Drowning Mona - Internet Movie Database Drowning Mona - Nitrate Online Review
Contents | Features | Reviews | Books | Archives | Store
Drowning Mona - Nitrate Online Store
Movie Credits Buy It!

Drowning Mona

Review by Joe Barlow
Posted 17 March 2000

Directed by Nick Gomez
Starring Danny De Vito, 
Bette Midler, Neve Campbell, 
Casey Affleck, 
Jamie Lee Curtis

Written by Peter Steinfeld

Nick Gomez's Drowning Mona is the best TV sit-com I've ever paid seven bucks to see. If there's ever been a film more deserving of the epitaph "Wait for video," I can't think of it. Indeed, the movie feels so much like a mediocre offering from the Fox network that watching it on the big screen just seems... well, wrong somehow. All that's missing is the cheesy laugh track.

Drowning Mona is the latest entry in the saturated "black comedy" genre, and takes its place alongside such crowd-pleasing chestnuts as Drop Dead Gorgeous and Throw Mama from the Train, although it pales in comparison to either one. The story: Chief Rash (Danny De Vito) is a detective in the sleepy town of Verplanck, NY, investigating the murder of a much despised townswoman, the ironically-named Mona Dearly (played with pleasantly malicious gusto by Bette Midler, in a series of flashbacks). The twist in this rather mundane story is that every single person in Verplanck had a motive for killing her, and after we see a few flashbacks, we understand why they might take matters into their own hands: she's a monster.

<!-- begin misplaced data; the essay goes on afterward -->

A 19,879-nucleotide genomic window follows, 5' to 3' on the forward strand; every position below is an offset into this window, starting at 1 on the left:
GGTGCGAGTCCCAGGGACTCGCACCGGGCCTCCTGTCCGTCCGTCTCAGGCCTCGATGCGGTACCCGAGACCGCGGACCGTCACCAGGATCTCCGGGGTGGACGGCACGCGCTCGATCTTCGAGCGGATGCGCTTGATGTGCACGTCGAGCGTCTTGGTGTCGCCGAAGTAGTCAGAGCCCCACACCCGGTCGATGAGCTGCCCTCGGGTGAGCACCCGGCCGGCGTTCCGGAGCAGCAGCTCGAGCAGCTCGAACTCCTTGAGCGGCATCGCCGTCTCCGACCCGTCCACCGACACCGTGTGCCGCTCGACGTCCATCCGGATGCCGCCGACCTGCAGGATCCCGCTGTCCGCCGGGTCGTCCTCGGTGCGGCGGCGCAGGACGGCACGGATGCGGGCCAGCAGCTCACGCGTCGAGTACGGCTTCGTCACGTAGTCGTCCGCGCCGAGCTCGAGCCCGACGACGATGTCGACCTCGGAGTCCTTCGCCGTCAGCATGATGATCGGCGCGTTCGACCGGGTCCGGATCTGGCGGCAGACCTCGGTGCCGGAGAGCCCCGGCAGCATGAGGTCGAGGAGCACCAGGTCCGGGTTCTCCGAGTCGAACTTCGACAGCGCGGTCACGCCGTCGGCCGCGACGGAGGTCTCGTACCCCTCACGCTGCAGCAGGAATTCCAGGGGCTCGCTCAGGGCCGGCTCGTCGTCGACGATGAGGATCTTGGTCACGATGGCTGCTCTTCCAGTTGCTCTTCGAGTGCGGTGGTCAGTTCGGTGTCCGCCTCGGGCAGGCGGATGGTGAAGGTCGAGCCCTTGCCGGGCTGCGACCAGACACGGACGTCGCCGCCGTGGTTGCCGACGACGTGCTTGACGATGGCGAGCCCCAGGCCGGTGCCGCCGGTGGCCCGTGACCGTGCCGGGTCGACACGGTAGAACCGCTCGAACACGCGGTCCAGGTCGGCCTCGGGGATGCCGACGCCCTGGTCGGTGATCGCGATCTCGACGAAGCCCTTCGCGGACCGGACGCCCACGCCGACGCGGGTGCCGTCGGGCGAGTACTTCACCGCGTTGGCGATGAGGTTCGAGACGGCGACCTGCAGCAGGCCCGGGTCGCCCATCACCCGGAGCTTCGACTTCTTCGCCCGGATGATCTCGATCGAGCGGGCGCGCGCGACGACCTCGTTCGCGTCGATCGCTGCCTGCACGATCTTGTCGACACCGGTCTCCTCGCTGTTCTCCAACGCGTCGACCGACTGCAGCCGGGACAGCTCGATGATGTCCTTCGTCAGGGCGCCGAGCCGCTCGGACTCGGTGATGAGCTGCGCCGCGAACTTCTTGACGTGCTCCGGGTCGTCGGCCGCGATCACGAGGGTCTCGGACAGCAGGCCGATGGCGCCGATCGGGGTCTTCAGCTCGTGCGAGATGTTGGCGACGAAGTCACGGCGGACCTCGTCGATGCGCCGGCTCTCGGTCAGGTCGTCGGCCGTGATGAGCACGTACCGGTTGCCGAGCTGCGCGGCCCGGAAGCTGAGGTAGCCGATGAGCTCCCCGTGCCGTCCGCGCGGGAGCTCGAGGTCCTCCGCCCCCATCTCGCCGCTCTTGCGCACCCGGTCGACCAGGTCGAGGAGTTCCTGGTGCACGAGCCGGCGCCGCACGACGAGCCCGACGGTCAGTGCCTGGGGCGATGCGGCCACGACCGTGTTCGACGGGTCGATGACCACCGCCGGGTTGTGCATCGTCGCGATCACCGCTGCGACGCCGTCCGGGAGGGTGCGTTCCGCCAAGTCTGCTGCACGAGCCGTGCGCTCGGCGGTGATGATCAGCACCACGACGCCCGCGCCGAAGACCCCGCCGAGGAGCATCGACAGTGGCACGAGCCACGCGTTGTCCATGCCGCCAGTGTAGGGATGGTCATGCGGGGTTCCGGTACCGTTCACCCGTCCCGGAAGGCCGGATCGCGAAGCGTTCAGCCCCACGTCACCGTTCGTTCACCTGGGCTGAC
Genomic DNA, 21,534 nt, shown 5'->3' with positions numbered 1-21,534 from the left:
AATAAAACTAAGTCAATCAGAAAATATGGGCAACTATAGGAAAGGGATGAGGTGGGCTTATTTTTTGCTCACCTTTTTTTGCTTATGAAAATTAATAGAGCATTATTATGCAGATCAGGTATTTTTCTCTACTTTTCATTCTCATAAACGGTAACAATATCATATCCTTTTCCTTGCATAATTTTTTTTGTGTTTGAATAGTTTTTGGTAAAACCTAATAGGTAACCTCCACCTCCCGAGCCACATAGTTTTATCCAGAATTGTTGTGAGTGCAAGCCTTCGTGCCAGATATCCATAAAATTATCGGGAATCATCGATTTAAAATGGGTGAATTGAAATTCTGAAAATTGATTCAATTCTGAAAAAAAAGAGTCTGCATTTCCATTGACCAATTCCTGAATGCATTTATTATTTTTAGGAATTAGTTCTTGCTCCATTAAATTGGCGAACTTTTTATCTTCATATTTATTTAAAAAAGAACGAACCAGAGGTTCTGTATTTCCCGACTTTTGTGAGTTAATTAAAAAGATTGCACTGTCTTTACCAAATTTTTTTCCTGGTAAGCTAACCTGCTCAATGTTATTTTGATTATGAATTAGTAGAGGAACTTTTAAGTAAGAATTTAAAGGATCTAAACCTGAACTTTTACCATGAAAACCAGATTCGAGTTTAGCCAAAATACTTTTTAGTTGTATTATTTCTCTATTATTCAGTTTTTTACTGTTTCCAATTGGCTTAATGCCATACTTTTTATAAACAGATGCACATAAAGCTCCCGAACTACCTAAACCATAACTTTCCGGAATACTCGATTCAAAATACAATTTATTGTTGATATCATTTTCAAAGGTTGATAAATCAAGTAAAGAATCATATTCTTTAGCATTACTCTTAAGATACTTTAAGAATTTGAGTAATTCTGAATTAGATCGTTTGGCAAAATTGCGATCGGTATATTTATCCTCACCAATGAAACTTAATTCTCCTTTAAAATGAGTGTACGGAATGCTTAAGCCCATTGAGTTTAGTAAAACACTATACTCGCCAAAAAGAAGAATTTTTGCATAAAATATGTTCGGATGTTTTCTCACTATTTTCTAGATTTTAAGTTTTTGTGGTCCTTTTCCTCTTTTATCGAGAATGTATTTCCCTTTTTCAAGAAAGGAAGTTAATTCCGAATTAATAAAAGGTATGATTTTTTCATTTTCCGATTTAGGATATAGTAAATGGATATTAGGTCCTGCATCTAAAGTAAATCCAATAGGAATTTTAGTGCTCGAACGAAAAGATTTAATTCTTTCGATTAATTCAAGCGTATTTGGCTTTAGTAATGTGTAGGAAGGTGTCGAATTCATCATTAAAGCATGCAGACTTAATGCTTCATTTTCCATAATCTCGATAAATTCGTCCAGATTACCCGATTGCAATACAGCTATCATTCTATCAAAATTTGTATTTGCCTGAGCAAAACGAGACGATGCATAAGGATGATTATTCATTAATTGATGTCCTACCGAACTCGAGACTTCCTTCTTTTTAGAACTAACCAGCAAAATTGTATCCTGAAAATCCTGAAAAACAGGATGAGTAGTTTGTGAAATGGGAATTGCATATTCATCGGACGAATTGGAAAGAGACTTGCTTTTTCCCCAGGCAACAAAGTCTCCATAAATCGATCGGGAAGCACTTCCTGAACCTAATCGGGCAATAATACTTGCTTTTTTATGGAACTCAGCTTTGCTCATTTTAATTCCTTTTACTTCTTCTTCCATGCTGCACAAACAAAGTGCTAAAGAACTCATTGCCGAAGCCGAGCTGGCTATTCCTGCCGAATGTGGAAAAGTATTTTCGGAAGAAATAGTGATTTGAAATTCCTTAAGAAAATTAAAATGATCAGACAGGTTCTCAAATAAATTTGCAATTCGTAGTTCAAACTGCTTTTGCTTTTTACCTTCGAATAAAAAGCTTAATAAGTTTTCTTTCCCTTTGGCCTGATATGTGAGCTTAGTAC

So what's the problem? Easy: we simply don't care who committed the crime. It's made so abundantly clear that the town is much better off now that she's dead that it's hard to be interested in discovering the identity of the murderer -- unless, of course, we want to send him or her a thank-you card. It's very difficult to make a convincing mystery/comedy, and Drowning Mona stumbles by trying to be both a first-rate detective story and a laugh riot. Unfortunately, by trying to embrace both genres, director Nick Gomez has mired himself too deeply in convention. Tedious mystery subplots continuously interrupt the funniest moments, and vice- versa, while actor Danny De Vito is essentially wasted in a role that requires him to do little more than look grim, nod, and walk around. How unfortunate to waste De Vito's comedic talents in a film that could have used them!

There are some good moments to be found, though: a lot of the jokes are genuinely funny, and -- apart from De Vito -- the performances are a lot of fun, even if everyone in the movie is essentially a caricature of stereotypical small town residents, much like the characters in the much better Drop Dead Gorgeous. But regrettably, the movie isn't able to escape its own gravitational pull, and collapses in on itself when trying to break free from the clichés and stereotypes that comprise it. Drowning Mona isn't horrible, but it's a lot cheaper to just stay home and watch sit-coms instead. Less crowded, too.

Contents | Features | Reviews | Books | Archives | Store
Copyright © 2000 by Nitrate Productions, Inc. All Rights Reserved.



www.nitrateonline.com  Copyright © 1996-2005 by Nitrate Productions, Inc. All Rights Reserved.